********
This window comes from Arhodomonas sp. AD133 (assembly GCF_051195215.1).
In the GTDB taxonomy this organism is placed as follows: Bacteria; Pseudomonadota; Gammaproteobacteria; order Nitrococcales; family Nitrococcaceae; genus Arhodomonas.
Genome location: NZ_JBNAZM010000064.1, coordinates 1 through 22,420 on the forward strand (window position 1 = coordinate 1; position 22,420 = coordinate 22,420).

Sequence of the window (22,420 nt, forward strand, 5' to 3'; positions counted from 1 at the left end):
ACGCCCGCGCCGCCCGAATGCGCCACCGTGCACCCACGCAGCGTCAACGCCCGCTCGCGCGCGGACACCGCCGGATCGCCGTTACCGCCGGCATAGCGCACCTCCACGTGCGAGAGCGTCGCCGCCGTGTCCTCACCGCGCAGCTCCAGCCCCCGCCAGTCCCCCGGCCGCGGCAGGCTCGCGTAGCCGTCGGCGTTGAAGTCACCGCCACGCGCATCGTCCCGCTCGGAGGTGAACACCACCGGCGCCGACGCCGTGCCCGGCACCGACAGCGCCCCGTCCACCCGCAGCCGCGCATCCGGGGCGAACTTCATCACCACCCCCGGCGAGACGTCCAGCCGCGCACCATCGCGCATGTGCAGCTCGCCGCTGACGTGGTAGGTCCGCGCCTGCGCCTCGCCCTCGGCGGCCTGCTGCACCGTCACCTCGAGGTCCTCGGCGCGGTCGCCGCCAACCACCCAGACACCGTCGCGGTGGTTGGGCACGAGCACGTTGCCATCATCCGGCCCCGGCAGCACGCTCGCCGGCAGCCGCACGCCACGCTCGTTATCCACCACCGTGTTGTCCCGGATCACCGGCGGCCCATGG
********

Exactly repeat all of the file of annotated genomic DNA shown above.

This window comes from Arhodomonas sp. AD133 (assembly GCF_051195215.1).
In the GTDB taxonomy this organism is placed as follows: Bacteria; Pseudomonadota; Gammaproteobacteria; order Nitrococcales; family Nitrococcaceae; genus Arhodomonas.
Genome location: NZ_JBNAZM010000064.1, coordinates 1 through 22,420 on the forward strand (window position 1 = coordinate 1; position 22,420 = coordinate 22,420).

Sequence of the window (22,420 nt, forward strand, 5' to 3'; positions counted from 1 at the left end):
ACGCCCGCGCCGCCCGAATGCGCCACCGTGCACCCACGCAGCGTCAACGCCCGCTCGCGCGCGGACACCGCCGGATCGCCGTTACCGCCGGCATAGCGCACCTCCACGTGCGAGAGCGTCGCCGCCGTGTCCTCACCGCGCAGCTCCAGCCCCCGCCAGTCCCCCGGCCGCGGCAGGCTCGCGTAGCCGTCGGCGTTGAAGTCACCGCCACGCGCATCGTCCCGCTCGGAGGTGAACACCACCGGCGCCGACGCCGTGCCCGGCACCGACAGCGCCCCGTCCACCCGCAGCCGCGCATCCGGGGCGAACTTCATCACCACCCCCGGCGAGACGTCCAGCCGCGCACCATCGCGCATGTGCAGCTCGCCGCTGACGTGGTAGGTCCGCGCCTGCGCCTCGCCCTCGGCGGCCTGCTGCACCGTCACCTCGAGGTCCTCGGCGCGGTCGCCGCCAACCACCCAGACACCGTCGCGGTGGTTGGGCACGAGCACGTTGCCATCATCCGGCCCCGGCAGCACGCTCGCCGGCAGCCGCACGCCACGCTCGTTATCCACCACCGTGTTGTCCCGGATCACCGGCGGCCCATGG